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From the console to the data centre?

Simon Sharwood

Sony is keen for you to understand that the most important feature of Blu-Ray, its contender as a successor for DVD, is the wonderfully crisp picture it will provide should you chose to watch 'Spiderman 3' in the new format, or the stunning graphics it will deliver from inside a PlayStation 3.

Toshiba, likewise, is promoting its HD-DVD format as an entertainment medium. Hyped as "A defining moment in home entertainment," thanks to its ability to bring HDTV to life, HD-DVD is also out there competing for consumers' eyeballs and disposable incomes.

Both camps, however, are currently somewhat less prone to hyperbole about the data storage potential of either medium, despite their more-than-respectable credentials.

Indeed, both formats are much better data storage targets than DVD, which boasts just 8.5GB capacity and delivers data at 11 megabits per second.

Blu-Ray boasts native capacity of 25GB. That doubles on dual-layer disks. Data transfer is a more-than-useful 54 megabits per second.

HD-DVD is a touch smaller and touch slower, with 30GB for dual-layer disks its storage ceiling and a tick over 36 megabits per second transfer speeds.

Both standards also offer re-writable disks. Blu-Ray's BD-R can be written once, as can HD-DVD-R disks. BD-RE and HD-DVD-RW can each be written to multiple times. TDK even asserts that the quality of its BD-RE disks is such that they can sustain 10,000 writing operations.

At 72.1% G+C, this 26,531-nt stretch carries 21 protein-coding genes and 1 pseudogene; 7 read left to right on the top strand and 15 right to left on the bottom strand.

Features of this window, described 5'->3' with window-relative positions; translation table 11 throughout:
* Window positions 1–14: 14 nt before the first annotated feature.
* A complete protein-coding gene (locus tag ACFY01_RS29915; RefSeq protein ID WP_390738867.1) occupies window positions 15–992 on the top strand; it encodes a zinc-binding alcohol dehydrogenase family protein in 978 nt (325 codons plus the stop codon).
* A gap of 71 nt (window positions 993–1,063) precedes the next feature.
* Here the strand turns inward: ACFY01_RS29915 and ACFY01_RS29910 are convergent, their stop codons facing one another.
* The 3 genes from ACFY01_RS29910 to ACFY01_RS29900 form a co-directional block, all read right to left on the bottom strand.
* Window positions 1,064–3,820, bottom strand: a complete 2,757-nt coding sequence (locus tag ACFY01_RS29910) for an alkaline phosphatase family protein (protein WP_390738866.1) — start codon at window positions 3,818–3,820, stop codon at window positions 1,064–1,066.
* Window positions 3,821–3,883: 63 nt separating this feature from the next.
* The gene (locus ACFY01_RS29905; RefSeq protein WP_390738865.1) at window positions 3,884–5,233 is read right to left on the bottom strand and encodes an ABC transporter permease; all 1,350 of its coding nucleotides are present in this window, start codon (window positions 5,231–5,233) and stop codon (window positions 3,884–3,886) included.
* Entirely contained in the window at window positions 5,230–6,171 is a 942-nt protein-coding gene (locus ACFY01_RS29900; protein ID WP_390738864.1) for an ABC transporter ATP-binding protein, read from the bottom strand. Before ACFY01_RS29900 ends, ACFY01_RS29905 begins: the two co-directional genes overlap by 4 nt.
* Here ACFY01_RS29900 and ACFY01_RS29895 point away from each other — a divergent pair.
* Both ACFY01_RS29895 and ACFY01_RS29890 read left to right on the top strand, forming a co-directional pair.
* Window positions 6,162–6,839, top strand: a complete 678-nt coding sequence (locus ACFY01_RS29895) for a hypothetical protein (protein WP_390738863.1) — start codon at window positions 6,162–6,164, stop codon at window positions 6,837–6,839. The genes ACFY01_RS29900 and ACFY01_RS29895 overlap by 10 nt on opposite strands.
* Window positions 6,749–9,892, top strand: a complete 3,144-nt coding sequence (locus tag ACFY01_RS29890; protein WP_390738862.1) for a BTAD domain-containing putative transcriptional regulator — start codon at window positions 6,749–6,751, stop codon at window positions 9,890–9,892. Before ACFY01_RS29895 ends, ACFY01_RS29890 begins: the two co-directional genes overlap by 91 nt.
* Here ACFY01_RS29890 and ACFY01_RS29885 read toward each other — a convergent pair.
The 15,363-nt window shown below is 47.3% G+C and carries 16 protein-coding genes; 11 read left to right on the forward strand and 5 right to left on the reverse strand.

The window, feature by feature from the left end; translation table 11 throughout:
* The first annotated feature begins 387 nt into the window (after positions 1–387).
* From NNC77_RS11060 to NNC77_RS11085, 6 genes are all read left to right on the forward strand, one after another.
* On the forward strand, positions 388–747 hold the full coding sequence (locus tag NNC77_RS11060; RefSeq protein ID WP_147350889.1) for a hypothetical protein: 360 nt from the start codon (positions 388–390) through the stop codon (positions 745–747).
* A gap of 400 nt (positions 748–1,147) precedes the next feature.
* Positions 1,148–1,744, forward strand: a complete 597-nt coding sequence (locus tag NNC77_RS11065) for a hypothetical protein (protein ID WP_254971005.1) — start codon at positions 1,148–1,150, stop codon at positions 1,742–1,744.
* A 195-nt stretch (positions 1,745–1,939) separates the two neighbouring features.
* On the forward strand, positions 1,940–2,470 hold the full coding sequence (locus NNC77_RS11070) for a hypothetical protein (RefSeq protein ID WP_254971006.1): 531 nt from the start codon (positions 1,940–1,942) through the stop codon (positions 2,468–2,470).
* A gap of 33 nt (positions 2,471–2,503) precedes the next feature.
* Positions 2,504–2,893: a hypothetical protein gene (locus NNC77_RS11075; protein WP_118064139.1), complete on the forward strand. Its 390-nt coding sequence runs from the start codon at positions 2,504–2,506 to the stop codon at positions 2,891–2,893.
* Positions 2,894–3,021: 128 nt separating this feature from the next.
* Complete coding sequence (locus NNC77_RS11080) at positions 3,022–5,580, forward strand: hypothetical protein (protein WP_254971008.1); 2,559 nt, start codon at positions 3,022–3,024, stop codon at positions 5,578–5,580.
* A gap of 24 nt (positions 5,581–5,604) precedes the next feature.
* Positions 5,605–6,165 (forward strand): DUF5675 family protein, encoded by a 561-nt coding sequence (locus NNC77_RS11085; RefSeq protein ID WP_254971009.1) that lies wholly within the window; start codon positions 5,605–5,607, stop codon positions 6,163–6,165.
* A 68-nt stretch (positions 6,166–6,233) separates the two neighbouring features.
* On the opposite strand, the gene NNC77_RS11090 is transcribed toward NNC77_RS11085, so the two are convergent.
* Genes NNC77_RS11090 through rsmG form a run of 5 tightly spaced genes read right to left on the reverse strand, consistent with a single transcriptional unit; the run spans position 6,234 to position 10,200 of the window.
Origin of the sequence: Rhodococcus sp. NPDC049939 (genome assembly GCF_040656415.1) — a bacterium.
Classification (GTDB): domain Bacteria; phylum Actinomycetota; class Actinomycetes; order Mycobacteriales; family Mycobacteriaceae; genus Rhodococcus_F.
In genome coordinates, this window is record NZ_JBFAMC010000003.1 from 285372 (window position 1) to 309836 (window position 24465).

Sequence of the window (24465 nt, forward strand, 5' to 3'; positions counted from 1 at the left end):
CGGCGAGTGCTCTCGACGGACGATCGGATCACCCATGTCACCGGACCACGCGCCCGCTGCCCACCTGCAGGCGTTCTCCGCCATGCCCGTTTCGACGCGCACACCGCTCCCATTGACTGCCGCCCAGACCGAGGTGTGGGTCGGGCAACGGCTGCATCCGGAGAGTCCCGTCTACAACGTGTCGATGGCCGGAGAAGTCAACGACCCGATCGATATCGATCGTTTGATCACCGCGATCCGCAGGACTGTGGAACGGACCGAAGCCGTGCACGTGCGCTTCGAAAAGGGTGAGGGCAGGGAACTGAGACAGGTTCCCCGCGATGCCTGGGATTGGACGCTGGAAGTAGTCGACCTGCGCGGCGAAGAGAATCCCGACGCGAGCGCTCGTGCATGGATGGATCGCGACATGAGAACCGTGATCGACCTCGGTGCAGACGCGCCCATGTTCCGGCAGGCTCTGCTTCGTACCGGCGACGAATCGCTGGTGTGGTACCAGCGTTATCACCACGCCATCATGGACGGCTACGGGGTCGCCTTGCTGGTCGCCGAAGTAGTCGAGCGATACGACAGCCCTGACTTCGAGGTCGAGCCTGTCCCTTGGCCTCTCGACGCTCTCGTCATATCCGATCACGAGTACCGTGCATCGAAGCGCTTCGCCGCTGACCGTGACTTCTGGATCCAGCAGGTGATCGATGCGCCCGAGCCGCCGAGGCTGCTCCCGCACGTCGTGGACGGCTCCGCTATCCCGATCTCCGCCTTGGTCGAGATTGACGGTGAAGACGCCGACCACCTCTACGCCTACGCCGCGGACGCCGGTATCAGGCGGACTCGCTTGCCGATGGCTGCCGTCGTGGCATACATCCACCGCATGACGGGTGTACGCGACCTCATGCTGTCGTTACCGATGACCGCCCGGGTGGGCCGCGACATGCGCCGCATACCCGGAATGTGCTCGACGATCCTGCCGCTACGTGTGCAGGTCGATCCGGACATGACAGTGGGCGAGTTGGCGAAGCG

Yet when it comes to writing data, both disks' credibility falters a little as the media inside each platter can only be spun so fast and still retain the ability to capture data. Slow write times are the result, calling into question whether either can assume a meaningful role as a nearline medium when fast input and are required.

Both standards will, however, soon accelerate well beyond today's storage capacities. Future iterations of each are already on the drawing board and hint at greater capacity and faster access speeds. Blu-Ray even envisions eight-layer disks packing 200 gigabytes of data onto a single 12cm platter.

Throw in the fact that Blu-Ray even includes a nifty new anti-scratch layer that Sony calls AccuCORE, which is said to extend the life of Blu-Ray disks by protecting them from the rough and tumble of everyday life, and the two new media offer an interesting prospect to storage professionals.

"SonyBlu-Ray disks include added protection against data corruption and physical damage, enhanced data stability, greater temperature adaptability and longer media lifespan," says Vincent Bautista, Product Manager for Data Storage at Sony Australia. "These are all very important for the protection of important business data."

And indeed they are.

But feature lists alone never made a product viable. So do HD-DVD and Blu-Ray stack up as business storage tools?

Tomorrow: Can you use HD-DVD and Blu-Ray in your data centre?